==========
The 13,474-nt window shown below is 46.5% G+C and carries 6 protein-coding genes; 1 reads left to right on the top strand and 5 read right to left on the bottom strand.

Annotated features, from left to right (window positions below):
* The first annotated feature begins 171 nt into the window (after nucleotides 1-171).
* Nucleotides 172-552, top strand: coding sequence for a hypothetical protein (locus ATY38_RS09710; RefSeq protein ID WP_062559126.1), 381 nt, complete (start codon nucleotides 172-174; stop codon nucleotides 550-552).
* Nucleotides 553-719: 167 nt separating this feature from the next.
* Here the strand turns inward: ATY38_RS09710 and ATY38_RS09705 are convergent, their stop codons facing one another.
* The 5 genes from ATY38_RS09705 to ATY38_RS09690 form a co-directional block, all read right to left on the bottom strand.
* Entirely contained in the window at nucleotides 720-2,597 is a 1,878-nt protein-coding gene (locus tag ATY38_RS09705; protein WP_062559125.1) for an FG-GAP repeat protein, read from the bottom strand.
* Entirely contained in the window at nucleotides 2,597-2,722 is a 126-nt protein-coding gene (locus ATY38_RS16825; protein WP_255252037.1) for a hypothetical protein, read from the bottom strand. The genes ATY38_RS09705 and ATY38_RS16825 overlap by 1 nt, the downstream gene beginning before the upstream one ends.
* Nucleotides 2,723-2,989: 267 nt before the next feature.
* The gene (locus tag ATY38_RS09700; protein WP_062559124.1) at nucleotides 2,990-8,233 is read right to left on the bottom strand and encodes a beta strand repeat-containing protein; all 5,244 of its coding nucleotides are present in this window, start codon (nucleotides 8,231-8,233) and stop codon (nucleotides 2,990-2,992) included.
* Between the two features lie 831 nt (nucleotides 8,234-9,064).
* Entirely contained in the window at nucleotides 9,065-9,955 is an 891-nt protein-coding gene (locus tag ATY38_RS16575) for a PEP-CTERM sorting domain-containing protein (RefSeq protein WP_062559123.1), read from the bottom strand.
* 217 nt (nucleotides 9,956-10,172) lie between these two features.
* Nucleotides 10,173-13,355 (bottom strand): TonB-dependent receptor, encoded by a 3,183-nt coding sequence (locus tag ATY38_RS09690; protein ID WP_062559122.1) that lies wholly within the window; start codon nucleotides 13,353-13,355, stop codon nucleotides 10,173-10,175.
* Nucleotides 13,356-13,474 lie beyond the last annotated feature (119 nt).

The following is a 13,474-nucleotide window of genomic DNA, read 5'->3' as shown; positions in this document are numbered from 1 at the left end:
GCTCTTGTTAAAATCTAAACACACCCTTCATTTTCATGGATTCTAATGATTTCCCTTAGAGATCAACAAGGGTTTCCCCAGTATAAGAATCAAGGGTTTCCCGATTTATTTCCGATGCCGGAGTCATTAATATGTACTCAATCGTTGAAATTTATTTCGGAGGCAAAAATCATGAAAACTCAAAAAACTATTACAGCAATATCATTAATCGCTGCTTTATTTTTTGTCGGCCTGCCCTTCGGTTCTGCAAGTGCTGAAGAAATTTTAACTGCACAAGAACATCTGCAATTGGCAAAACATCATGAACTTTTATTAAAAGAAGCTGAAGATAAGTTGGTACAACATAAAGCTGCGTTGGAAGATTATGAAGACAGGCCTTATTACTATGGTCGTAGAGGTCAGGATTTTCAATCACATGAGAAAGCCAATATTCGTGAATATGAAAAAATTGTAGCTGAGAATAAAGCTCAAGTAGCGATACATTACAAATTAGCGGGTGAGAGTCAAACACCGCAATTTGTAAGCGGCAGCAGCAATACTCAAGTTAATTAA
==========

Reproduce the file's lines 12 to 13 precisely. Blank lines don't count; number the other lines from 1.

* Between the two features lie 831 nt (nucleotides 8,234-9,064).
* Entirely contained in the window at nucleotides 9,065-9,955 is an 891-nt protein-coding gene (locus tag ATY38_RS16575) for a PEP-CTERM sorting domain-containing protein (RefSeq protein WP_062559123.1), read from the bottom strand.